Lateral and antagonistic asymmetries of lumbo-pelvic-hip complex stabilizing muscles in young Polish women in tensiomyography imaging
Dobrochna Fryc , Karol Bibrowicz , Anna Lipowicz
AbstractIn terms of pelvic torsion muscle tissue seem to be underestimated. However, it is not clear what is the actual place of muscles in cause and effect chain of posture abnormality pathogenesis. Aim of the study was to characterize morpho-functionally specific group of superficial muscles, that are crucial in human bipedal stability, especially in terms of lateral and antagonistic asymmetries. Material was formed with a group of 34 women aged 22.7±2.8 years (19-29 yr), 166.2±5.6 cm (156-182 cm) of height, 58.4±4.9 kg (48-67 kg). Four of women were excluded because of incomplete data collection. 12 muscles were examined including: right and left Rectus abdominis, External oblique, Erector spinae, Gluteus maximus, Rectus femoris and Biceps femoris. Method selected for the study was tensiomyography with the use of TMGTM science for body evolution apparatus. Results showed lateral asymmetries in External oblique (p=0.01) and Gluteus maximus (p<0.001). Right abdominal muscle appeared to manifest shorter delay time. Gluteus muscle of this side revealed greater maximal displacement as well as longer contraction and summary contraction time. Antagonistic asymmetries in time parameters were found in both tested dyads (Rectus abdominis-Erector spinae and Rectus femoris-Biceps femoris). Rectus abdominis and Biceps femoris shoved higher values revealing more tonic character. In examined group, there are unidirectional functional asymmetries both in lateral and antagonistic muscle dyads. Those differences manifest in TMG procedure, therefore tensiomyography appeared to be a reasonable method for further physiotherapeutic studies and widening knowledge about lumbo-hip-pelvic complex stabilizing muscles.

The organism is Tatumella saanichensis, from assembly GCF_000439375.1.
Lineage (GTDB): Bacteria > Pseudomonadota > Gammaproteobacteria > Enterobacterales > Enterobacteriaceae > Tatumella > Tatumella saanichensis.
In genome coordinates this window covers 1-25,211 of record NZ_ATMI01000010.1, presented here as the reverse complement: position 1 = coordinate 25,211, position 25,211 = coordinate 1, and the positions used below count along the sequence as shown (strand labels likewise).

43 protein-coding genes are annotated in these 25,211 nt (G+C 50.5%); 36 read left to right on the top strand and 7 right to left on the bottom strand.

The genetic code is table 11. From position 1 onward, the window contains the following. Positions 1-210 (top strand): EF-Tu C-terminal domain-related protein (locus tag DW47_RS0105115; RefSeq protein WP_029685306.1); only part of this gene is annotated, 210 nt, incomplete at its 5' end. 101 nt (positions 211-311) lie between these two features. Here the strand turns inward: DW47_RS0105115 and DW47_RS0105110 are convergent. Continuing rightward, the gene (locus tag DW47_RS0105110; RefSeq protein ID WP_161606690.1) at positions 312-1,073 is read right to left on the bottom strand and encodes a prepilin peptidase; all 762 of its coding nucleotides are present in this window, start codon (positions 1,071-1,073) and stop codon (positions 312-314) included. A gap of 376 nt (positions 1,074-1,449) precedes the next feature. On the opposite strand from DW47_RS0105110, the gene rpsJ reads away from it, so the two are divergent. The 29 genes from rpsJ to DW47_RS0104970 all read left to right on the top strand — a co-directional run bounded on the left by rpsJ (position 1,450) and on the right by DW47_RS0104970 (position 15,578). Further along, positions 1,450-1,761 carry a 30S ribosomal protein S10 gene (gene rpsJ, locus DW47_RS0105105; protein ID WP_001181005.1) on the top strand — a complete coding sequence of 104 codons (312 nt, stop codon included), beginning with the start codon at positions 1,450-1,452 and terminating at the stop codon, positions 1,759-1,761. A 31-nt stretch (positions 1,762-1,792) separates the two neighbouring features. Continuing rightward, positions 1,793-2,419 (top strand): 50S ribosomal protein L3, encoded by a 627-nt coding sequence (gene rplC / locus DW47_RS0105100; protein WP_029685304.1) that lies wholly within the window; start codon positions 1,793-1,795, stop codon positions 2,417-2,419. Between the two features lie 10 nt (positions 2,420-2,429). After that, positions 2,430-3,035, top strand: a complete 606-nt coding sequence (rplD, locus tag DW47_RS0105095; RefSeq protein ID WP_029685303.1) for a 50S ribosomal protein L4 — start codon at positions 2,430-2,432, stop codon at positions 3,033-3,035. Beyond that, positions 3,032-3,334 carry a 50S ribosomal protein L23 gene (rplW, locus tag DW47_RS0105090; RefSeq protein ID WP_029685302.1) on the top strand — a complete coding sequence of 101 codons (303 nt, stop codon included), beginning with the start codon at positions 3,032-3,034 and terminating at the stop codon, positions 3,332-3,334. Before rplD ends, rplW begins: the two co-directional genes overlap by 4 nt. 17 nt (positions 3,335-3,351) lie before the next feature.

|Journal series||Acta Kinesiologica, ISSN 1840-2976, e-ISSN 1840-3700, (N/A 140 pkt)|
|Publication size in sheets||0.5|
|Keywords in English||posture, pelvis, stability|
|Score||= 140.0, 22-04-2021, ArticleFromJournal|
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